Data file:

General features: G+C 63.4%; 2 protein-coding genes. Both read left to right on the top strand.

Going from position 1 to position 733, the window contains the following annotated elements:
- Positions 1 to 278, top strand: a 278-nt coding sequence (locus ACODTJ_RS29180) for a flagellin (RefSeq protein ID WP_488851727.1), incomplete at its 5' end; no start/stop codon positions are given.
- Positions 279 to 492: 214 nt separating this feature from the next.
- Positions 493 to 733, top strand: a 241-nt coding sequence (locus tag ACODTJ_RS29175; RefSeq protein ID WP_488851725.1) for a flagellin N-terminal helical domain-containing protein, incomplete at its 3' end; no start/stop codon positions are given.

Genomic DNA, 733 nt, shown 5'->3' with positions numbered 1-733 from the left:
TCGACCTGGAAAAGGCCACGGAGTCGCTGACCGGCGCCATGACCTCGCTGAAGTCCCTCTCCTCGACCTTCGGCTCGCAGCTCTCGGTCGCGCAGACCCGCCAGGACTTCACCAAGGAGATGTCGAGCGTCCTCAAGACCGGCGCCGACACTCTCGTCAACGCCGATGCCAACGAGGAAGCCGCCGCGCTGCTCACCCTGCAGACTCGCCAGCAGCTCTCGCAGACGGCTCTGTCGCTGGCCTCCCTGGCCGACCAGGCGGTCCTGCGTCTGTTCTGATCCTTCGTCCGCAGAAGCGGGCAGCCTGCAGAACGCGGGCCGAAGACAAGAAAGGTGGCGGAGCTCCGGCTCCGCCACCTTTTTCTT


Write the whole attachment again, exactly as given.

General features: G+C 63.4%; 2 protein-coding genes. Both read left to right on the top strand.

Going from position 1 to position 733, the window contains the following annotated elements:
- Positions 1 to 278, top strand: a 278-nt coding sequence (locus ACODTJ_RS29180) for a flagellin (RefSeq protein ID WP_488851727.1), incomplete at its 5' end; no start/stop codon positions are given.
- Positions 279 to 492: 214 nt separating this feature from the next.
- Positions 493 to 733, top strand: a 241-nt coding sequence (locus tag ACODTJ_RS29175; RefSeq protein ID WP_488851725.1) for a flagellin N-terminal helical domain-containing protein, incomplete at its 3' end; no start/stop codon positions are given.

Genomic DNA, 733 nt, shown 5'->3' with positions numbered 1-733 from the left:
TCGACCTGGAAAAGGCCACGGAGTCGCTGACCGGCGCCATGACCTCGCTGAAGTCCCTCTCCTCGACCTTCGGCTCGCAGCTCTCGGTCGCGCAGACCCGCCAGGACTTCACCAAGGAGATGTCGAGCGTCCTCAAGACCGGCGCCGACACTCTCGTCAACGCCGATGCCAACGAGGAAGCCGCCGCGCTGCTCACCCTGCAGACTCGCCAGCAGCTCTCGCAGACGGCTCTGTCGCTGGCCTCCCTGGCCGACCAGGCGGTCCTGCGTCTGTTCTGATCCTTCGTCCGCAGAAGCGGGCAGCCTGCAGAACGCGGGCCGAAGACAAGAAAGGTGGCGGAGCTCCGGCTCCGCCACCTTTTTCTT